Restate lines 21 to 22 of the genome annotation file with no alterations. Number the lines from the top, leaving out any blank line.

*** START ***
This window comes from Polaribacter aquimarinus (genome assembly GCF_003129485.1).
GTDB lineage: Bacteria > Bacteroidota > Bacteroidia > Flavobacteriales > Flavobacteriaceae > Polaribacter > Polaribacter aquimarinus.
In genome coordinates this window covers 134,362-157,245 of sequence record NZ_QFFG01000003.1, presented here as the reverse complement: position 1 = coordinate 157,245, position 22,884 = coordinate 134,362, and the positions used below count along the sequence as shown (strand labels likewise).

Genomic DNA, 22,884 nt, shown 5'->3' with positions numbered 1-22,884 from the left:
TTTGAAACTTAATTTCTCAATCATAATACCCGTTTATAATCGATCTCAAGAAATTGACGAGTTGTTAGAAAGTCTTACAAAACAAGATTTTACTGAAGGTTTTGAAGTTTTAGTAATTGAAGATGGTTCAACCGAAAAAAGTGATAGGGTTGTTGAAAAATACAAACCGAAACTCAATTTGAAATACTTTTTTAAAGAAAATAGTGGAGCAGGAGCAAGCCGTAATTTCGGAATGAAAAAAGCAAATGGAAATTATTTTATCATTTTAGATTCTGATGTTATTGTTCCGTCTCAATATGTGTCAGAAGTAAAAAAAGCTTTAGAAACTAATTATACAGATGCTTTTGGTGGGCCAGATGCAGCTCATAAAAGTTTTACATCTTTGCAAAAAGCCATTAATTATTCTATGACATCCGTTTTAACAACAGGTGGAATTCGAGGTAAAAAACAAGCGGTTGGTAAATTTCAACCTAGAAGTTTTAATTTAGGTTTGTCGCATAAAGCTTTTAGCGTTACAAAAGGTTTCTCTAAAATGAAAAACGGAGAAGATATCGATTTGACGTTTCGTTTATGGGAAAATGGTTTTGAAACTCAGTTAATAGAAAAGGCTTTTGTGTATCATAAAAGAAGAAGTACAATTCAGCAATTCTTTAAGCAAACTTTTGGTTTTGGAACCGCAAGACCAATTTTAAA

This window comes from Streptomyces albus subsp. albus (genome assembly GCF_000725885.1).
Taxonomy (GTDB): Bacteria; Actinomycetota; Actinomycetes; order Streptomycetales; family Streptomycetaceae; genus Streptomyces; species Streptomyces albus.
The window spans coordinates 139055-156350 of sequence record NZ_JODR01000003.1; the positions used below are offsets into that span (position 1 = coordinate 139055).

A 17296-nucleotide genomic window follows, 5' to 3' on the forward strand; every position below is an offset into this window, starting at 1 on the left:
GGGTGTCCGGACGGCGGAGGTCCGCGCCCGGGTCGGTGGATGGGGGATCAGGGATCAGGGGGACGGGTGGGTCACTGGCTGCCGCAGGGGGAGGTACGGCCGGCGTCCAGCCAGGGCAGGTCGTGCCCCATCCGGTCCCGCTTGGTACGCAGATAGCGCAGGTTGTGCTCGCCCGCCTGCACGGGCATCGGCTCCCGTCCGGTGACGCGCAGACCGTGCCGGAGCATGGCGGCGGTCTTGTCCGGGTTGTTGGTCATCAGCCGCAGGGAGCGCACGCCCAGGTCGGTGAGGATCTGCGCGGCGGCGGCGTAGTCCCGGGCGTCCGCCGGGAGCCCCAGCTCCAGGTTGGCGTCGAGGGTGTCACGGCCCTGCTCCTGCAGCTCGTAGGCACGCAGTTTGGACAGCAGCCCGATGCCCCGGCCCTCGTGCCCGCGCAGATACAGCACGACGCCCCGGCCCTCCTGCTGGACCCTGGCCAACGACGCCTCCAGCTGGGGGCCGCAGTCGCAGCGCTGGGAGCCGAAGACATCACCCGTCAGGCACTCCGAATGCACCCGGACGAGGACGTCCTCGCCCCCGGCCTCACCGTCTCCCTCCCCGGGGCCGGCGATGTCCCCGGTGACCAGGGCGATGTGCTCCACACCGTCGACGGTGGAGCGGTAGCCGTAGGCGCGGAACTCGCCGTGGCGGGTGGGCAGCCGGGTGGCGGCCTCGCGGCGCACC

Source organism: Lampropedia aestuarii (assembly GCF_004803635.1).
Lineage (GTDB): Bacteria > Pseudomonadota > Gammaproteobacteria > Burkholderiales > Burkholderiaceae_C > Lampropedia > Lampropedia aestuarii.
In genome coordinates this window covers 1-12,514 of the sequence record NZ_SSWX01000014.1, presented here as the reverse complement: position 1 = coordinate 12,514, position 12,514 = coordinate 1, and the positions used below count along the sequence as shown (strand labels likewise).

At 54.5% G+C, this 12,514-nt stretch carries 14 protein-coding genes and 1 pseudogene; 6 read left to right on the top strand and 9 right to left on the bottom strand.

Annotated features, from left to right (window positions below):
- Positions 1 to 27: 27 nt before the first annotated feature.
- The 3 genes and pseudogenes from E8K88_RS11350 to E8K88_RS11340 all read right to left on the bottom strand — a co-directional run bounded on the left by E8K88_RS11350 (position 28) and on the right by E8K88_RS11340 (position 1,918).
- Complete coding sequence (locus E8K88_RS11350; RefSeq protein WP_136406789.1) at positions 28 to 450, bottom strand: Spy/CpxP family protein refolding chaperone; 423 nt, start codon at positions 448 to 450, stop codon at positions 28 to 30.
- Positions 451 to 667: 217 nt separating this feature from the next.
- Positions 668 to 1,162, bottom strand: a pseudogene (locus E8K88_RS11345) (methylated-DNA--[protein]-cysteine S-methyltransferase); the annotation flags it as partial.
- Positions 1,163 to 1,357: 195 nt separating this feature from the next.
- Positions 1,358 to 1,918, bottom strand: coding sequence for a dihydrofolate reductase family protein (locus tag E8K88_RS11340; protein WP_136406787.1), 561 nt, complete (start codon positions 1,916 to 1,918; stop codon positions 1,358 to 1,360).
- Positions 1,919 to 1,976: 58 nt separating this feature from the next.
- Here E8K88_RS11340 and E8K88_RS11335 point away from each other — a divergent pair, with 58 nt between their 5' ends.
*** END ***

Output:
- Positions 1,163 to 1,357: 195 nt separating this feature from the next.
- Positions 1,358 to 1,918, bottom strand: coding sequence for a dihydrofolate reductase family protein (locus tag E8K88_RS11340; protein WP_136406787.1), 561 nt, complete (start codon positions 1,916 to 1,918; stop codon positions 1,358 to 1,360).